I am not sure why this has only occurred to me, perhaps because there is a new Robert Walser translation just out (A Schoolboy’s Diary and Other Stories, NYRB Classics). This is excellent news, of course. I love Walser’s work, and I think Jacob von Gunten one of the most fascinating pieces of literature I have ever read. But this new translation reminds me that so many people think of Walser when they think of Swiss literature. This is interesting to me simply because of my work with Ramuz —whom most people have never heard of.
Walser was born in 1878 and died in 1956. Ramuz was born in 1878 and died in 1947. These men were perfect contemporaries, writing incredibly avant-garde literature (although both in their own unique way) at exactly the same time. They both started publishing their work around the same time, and had similar professional trajectories in that they lived both inside and outside of Switzerland, were befriended by various “high-up” literary people, lived both reclusively and in the company of others. The biggest divergence between them would be Walser’s continuing mental troubles.
What is so curious for me when comparing these two men is how one came to be “exported” and not the other. You could even argue that at the time they were publishing, Ramuz was the more famous and had much more of an international audience. Ramuz was translated into German and a few other languages during his lifetime, including a handful of English translations that were done in the 20s (three, I think, not more). But Walser, with only one book translated into English in his lifetime, has become the canonized writer (in an international way) and Ramuz not. Although Ramuz is on Switzerland’s 200 franc bill, so symbolically he is a “national treasure.” I am genuinely curious about the how and the why of this, and can only explain it to myself with the idea of an accident of history.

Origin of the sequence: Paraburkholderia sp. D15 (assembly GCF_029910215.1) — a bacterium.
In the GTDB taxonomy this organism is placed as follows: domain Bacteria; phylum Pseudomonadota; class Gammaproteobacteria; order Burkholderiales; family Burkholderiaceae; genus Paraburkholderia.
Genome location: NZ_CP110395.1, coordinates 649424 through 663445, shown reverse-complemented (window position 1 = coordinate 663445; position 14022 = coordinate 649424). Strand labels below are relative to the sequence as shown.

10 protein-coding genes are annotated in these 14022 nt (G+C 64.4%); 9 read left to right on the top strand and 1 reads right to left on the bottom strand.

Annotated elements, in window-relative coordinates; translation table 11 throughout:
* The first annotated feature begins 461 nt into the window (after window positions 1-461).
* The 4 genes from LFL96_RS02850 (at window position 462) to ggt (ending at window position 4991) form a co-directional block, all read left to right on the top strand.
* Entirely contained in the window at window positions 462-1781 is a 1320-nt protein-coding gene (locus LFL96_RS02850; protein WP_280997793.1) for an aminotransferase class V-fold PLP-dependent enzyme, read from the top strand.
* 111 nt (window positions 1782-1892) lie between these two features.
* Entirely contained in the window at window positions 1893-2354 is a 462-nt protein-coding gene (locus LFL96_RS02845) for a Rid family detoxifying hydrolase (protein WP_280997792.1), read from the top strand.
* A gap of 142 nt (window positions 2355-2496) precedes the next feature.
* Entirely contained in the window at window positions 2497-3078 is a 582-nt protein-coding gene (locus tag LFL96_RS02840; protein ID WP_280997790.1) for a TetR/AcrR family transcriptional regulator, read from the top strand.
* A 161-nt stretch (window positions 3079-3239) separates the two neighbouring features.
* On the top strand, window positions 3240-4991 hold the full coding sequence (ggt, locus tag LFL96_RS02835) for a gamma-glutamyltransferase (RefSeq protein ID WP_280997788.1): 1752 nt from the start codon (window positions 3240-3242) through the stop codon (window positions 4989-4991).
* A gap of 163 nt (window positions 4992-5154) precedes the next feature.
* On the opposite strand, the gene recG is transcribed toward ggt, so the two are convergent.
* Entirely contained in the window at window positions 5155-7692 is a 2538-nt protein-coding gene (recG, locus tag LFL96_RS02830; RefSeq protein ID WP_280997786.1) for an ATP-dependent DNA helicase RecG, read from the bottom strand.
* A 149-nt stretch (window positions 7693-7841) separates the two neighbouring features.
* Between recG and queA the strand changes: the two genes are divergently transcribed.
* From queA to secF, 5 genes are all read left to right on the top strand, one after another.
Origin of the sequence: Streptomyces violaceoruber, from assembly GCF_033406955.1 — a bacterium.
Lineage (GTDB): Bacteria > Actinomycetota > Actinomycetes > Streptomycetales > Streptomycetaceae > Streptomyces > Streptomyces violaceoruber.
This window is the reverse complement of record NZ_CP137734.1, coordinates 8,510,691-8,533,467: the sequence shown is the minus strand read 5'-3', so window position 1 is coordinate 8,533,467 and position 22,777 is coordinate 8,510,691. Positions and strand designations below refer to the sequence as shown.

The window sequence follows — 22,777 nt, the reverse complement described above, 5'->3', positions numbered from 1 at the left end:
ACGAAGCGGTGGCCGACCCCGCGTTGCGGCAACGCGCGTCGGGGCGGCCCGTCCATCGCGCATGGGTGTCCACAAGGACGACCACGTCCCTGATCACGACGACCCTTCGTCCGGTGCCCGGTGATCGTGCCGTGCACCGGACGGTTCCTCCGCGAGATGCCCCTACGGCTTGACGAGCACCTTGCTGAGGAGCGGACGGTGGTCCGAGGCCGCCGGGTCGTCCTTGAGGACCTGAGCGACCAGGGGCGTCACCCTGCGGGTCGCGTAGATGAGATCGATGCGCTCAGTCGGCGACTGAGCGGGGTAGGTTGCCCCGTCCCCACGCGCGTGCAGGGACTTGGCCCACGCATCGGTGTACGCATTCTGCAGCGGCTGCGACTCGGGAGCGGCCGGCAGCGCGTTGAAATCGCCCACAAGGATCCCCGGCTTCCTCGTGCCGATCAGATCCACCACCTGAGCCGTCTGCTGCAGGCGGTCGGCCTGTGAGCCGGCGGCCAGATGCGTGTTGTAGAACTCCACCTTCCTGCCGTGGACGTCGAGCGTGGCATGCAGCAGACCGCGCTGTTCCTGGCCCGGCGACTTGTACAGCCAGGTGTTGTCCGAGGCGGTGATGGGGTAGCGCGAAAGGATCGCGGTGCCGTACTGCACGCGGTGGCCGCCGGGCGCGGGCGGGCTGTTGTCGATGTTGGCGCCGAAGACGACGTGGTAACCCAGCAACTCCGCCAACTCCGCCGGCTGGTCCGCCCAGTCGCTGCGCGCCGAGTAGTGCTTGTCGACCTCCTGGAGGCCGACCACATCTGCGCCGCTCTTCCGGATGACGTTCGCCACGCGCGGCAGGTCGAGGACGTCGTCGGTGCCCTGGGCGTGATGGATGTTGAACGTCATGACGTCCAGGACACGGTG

I’ve been reading Ramuz’s journals again – slowly, and loving them – and yesterday, in the middle of an antique book shop where I’d gone to hunt down some Julia Daudet and Clarisse Francillon (but found neither), I got stuck inside two volumes of Ramuz’s letters. I have found no mention of Walser in the letters or the journal. Did Ramuz know of Walser? Did he read him? I have no idea if Walser was translated into French in his lifetime. But Ramuz made it into German. So did Walser read Ramuz? These things are fun to think about. They were, in a way, both writing about similar ideas, both obsessed with individual solitude and nature’s effect on that individual. Walser much more interested in bureaucracy and institutional questions, Ramuz much more focused on nature and village life.
I assume that somewhere out there – in Switzerland or beyond – there are academics looking at these two men in parallel. I think it would make for a fascinating comparison – from a critical perspective as well as biographical.